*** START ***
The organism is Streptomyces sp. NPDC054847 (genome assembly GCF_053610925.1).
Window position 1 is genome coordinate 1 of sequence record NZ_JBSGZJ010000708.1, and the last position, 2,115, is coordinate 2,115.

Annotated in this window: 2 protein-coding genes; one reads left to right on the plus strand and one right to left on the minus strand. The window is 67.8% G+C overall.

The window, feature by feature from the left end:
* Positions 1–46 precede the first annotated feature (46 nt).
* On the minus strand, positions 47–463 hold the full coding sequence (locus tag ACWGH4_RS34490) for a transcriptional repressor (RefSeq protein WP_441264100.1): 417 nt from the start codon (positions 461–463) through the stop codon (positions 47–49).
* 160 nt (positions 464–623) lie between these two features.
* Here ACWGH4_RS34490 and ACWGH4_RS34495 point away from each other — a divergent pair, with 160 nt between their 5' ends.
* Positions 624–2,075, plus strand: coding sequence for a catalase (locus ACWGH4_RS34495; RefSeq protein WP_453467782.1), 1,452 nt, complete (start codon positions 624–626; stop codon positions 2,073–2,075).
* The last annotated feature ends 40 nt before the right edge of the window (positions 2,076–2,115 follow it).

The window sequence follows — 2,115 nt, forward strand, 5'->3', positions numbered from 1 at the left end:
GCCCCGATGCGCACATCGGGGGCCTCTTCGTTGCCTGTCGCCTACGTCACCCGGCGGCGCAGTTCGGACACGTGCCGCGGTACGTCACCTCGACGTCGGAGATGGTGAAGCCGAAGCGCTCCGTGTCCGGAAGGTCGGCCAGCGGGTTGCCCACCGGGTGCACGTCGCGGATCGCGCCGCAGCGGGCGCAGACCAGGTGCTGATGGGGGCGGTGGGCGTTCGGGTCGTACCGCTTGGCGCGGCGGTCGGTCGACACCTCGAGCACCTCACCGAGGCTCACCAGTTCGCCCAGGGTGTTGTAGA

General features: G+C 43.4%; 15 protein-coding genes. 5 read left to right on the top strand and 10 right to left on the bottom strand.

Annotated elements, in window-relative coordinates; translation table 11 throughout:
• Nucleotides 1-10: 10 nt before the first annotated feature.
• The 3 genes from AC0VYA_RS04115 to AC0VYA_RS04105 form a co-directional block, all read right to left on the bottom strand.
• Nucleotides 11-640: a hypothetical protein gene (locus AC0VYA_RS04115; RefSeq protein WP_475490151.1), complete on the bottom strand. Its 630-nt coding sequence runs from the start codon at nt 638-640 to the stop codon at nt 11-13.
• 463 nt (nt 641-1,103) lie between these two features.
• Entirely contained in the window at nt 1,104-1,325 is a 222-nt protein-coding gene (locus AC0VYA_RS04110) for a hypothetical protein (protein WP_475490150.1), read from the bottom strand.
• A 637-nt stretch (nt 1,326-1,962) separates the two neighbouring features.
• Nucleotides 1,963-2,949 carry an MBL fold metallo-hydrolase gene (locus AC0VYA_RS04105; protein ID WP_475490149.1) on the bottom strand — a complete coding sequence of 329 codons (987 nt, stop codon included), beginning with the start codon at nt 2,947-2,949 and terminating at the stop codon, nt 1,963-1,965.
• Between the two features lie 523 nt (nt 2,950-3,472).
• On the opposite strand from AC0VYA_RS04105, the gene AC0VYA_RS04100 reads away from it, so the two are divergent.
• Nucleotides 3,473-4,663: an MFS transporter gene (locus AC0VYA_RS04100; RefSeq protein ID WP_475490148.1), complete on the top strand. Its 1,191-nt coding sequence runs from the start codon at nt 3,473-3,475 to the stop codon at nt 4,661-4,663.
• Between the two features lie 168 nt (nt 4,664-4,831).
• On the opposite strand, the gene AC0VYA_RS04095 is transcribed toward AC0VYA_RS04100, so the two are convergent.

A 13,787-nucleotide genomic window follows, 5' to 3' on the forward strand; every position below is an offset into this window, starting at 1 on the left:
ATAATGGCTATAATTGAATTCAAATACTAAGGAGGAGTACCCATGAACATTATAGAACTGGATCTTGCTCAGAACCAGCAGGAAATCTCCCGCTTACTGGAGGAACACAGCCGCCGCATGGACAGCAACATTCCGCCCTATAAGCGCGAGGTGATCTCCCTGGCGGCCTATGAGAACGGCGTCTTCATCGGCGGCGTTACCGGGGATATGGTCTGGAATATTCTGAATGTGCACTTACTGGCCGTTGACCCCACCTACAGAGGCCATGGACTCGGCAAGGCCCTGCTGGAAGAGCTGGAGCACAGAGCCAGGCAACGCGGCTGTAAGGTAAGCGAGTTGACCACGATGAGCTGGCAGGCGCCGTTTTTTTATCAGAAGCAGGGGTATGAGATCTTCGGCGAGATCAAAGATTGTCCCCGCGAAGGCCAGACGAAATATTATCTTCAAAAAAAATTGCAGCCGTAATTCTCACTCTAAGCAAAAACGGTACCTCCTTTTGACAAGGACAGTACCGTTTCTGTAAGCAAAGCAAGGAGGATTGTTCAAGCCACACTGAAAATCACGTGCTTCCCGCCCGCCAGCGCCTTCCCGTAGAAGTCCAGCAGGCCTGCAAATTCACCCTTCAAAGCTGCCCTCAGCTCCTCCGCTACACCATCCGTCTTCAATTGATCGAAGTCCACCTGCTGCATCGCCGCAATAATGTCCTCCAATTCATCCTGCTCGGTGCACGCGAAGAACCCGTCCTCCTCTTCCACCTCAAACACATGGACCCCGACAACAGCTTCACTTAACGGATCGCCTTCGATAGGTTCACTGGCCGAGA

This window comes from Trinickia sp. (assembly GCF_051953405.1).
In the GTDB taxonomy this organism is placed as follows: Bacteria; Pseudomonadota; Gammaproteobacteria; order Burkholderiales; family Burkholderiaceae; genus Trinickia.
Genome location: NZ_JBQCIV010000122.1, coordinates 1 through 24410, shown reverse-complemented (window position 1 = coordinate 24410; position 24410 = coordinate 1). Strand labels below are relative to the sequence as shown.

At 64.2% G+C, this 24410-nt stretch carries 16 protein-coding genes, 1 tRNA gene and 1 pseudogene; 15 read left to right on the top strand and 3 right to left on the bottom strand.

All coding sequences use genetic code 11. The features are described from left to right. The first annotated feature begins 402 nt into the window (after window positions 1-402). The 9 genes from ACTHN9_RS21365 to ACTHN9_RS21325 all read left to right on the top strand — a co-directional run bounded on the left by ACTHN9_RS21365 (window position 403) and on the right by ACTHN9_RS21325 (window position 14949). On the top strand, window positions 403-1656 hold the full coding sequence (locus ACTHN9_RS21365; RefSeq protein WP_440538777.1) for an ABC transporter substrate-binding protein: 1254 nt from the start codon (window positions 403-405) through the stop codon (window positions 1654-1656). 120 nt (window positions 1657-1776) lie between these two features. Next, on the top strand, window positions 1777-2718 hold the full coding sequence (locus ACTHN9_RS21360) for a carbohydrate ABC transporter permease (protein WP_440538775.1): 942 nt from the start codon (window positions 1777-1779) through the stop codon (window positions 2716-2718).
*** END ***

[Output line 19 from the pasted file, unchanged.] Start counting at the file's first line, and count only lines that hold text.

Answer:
• Entirely contained in the window at nt 1,104-1,325 is a 222-nt protein-coding gene (locus AC0VYA_RS04110) for a hypothetical protein (protein WP_475490150.1), read from the bottom strand.